- Should the central atom of the molecule be surrounded by bond pairs of electrons, then, the asymmetrically shaped molecule can be expected.
- Should the central atom be surrounded by both lone pairs and bond pairs of electrons, the molecule would tend to have a distorted shape.
- The VSEPR theory can be applied to each resonance structure of a molecule.
- The strength of the repulsion is strongest in two lone pairs and weakest in two bond pairs.
- If electron pairs around the central atom are closer to each other, they will repel each other. This results in an increase in the energy of the molecules.
- If the electron pairs lie far from each other, the repulsions between them will be less and eventually, the energy of the molecule will be low.
Limitations of VSEPR Theory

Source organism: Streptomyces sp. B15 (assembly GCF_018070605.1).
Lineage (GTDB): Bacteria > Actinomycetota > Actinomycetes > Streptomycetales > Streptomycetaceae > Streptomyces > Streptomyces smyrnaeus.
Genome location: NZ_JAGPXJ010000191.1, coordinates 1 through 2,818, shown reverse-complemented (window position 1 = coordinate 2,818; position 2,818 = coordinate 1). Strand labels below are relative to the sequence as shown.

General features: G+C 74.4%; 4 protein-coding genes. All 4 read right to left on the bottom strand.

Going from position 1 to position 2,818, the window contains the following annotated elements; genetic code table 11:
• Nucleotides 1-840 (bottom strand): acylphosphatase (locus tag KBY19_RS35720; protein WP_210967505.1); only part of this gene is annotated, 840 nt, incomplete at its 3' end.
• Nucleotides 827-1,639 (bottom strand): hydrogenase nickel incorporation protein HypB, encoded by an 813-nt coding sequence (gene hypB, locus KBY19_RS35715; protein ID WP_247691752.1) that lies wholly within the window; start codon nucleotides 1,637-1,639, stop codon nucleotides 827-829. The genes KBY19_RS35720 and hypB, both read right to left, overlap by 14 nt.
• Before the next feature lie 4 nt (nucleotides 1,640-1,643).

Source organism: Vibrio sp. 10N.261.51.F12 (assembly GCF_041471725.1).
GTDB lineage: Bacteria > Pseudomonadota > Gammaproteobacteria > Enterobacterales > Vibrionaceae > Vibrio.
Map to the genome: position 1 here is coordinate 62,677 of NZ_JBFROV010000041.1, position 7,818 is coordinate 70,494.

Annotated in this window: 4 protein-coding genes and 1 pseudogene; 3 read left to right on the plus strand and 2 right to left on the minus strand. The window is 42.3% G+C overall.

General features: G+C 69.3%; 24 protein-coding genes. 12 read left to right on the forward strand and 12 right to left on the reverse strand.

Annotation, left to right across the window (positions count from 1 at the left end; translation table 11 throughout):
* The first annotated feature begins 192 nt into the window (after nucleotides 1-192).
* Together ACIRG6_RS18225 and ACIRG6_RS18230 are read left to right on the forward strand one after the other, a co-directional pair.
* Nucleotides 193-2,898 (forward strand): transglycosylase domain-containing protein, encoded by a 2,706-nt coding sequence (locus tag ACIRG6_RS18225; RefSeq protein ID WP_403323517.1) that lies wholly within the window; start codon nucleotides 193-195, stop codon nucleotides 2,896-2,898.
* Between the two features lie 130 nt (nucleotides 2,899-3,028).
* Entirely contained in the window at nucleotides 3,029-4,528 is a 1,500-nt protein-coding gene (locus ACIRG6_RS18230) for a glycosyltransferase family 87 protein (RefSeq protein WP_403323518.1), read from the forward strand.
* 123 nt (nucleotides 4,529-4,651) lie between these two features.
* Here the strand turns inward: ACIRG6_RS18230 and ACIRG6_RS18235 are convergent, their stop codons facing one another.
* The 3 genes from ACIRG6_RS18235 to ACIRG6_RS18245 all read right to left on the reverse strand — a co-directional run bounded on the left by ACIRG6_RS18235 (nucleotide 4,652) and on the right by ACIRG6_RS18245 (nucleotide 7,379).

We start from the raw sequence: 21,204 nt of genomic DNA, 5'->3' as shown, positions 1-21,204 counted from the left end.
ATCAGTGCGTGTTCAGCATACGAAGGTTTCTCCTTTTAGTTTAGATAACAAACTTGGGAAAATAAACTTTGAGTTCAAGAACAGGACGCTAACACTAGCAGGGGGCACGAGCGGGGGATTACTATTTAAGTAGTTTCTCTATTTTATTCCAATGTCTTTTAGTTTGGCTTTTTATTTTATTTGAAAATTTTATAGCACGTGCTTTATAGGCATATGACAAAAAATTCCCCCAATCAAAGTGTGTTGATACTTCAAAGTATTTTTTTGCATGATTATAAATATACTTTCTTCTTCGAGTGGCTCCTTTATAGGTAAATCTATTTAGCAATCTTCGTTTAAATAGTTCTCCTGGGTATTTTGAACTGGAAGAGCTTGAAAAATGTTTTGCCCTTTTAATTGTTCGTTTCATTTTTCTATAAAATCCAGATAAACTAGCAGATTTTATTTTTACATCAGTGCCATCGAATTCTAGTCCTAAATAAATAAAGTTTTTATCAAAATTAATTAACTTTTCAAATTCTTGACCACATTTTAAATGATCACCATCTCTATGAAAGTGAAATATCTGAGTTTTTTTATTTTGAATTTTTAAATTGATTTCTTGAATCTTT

Some significant limitations of the VSEPR theory include:
- This theory fails to explain isoelectronic species (i.e. elements having the same number of electrons). The species may vary in shapes despite having the same number of electrons.
- The VSEPR theory does not shed any light on the compounds of transition metals. The structure of several such compounds cannot be correctly described by this theory. This is because the VSEPR theory does not take into account the associated sizes of the substituent groups and the lone pairs that are inactive.
- Another limitation of VSEPR theory is that it predicts that halides of group 2 elements will have a linear structure, whereas their actual structure is a bent one.
Predicting the Shapes of Molecules
The following steps must be followed in order to decide the shape of a molecule:
(i) The least electronegative atom must be selected as the central atom (since this atom has the highest ability to share its electrons with the other atoms belonging to the molecule).
(ii) The total number of electrons belonging to the outermost shell of the central atom must be counted.
(iii) The total number of electrons belonging to other atoms and used in bonds with the central atom must be counted.